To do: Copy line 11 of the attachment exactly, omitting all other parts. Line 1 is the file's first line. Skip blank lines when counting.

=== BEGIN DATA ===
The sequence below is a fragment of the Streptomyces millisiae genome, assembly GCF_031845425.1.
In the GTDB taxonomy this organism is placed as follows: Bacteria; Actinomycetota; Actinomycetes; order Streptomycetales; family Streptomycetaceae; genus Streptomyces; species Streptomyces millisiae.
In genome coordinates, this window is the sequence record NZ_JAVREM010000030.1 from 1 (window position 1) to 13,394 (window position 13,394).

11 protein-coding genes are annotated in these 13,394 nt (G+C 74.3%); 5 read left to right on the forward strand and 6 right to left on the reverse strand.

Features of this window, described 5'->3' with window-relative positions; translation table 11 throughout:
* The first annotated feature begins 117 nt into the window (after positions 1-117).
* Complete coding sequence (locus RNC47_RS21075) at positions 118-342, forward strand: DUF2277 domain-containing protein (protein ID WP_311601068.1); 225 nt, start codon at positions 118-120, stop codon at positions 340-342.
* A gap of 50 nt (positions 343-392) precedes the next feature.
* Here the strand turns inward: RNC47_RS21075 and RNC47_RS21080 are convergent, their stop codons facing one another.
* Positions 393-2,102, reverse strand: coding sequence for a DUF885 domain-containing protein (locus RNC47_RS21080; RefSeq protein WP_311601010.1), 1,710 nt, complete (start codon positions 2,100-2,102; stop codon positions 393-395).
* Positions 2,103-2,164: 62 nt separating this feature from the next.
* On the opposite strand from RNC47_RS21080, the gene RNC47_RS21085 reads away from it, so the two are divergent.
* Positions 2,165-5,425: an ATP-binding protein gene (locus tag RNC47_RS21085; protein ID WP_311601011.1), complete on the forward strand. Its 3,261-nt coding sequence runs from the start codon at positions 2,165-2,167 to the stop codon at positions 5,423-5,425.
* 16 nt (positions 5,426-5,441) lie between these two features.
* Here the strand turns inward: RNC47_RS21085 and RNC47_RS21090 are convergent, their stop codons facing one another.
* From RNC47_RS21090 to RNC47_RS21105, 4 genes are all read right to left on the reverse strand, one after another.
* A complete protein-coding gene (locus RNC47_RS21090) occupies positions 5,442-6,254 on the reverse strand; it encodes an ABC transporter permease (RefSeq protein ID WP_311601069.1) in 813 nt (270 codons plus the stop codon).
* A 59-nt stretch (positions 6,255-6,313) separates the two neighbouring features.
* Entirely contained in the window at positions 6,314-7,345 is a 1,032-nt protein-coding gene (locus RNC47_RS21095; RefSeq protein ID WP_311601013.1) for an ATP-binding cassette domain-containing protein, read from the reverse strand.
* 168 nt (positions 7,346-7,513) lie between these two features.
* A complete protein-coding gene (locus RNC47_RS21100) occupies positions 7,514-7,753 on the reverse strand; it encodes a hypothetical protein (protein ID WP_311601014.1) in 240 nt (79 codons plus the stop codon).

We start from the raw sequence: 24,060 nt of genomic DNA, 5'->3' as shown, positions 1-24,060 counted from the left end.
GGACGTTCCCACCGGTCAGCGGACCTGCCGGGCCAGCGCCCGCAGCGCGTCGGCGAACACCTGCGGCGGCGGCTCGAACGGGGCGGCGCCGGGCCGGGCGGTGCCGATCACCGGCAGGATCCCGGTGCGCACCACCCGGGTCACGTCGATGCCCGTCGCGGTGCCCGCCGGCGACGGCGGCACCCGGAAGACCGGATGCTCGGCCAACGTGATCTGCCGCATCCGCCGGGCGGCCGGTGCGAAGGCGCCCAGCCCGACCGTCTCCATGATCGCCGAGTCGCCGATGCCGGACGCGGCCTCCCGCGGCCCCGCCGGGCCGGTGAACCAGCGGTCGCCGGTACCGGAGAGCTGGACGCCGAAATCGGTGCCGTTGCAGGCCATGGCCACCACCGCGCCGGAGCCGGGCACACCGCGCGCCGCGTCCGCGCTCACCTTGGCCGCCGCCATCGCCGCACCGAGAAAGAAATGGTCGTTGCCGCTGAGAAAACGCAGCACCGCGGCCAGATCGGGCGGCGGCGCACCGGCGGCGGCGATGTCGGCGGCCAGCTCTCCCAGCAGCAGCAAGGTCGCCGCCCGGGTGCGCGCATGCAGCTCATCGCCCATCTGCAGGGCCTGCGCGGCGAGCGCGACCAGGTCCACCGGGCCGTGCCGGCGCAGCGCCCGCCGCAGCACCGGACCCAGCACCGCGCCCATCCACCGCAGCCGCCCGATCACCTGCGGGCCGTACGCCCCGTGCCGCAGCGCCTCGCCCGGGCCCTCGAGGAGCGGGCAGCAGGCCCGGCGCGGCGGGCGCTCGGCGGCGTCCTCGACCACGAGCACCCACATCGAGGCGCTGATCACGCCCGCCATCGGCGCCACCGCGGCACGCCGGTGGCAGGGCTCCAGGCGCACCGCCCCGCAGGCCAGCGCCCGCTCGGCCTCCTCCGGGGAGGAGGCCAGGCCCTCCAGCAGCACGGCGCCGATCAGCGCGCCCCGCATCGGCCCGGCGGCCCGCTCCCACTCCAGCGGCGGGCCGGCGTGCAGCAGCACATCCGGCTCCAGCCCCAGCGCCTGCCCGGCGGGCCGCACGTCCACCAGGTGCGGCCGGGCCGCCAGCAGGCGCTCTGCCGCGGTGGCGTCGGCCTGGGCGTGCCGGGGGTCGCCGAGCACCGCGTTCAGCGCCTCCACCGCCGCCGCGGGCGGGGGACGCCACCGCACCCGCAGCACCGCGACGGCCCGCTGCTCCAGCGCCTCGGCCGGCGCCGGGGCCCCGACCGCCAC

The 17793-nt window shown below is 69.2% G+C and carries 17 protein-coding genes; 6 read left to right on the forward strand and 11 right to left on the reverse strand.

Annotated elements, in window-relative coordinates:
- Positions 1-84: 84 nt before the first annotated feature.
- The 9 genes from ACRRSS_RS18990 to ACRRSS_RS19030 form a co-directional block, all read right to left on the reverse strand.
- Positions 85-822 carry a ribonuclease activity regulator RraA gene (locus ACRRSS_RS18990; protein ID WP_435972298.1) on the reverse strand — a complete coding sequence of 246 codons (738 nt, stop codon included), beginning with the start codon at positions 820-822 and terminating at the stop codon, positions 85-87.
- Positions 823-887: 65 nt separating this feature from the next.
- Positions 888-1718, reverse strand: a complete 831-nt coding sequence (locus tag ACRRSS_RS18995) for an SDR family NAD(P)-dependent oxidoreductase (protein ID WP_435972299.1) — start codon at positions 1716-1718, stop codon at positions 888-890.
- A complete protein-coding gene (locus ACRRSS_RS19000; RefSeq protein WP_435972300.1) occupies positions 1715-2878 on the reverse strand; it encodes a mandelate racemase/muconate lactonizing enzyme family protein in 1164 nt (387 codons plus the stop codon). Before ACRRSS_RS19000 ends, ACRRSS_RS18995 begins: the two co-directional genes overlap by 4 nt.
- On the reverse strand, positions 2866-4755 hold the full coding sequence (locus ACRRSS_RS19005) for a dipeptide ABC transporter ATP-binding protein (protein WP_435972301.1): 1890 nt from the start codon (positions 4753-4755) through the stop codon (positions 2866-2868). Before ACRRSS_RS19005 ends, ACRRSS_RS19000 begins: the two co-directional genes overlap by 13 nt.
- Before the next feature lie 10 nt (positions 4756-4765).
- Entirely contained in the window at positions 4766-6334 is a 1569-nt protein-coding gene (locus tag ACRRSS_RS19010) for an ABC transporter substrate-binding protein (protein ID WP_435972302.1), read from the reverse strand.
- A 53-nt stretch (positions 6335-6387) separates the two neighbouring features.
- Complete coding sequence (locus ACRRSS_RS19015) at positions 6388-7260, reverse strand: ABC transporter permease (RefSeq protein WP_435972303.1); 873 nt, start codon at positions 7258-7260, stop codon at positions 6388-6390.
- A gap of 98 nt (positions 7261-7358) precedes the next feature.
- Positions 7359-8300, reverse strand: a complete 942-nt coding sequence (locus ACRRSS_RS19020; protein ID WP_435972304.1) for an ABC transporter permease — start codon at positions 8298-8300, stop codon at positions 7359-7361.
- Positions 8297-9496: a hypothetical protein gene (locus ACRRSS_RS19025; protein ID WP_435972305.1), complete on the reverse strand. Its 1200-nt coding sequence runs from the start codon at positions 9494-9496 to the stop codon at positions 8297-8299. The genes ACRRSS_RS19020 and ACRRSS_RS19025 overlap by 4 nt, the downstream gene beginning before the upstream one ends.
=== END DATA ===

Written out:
* Positions 2,103-2,164: 62 nt separating this feature from the next.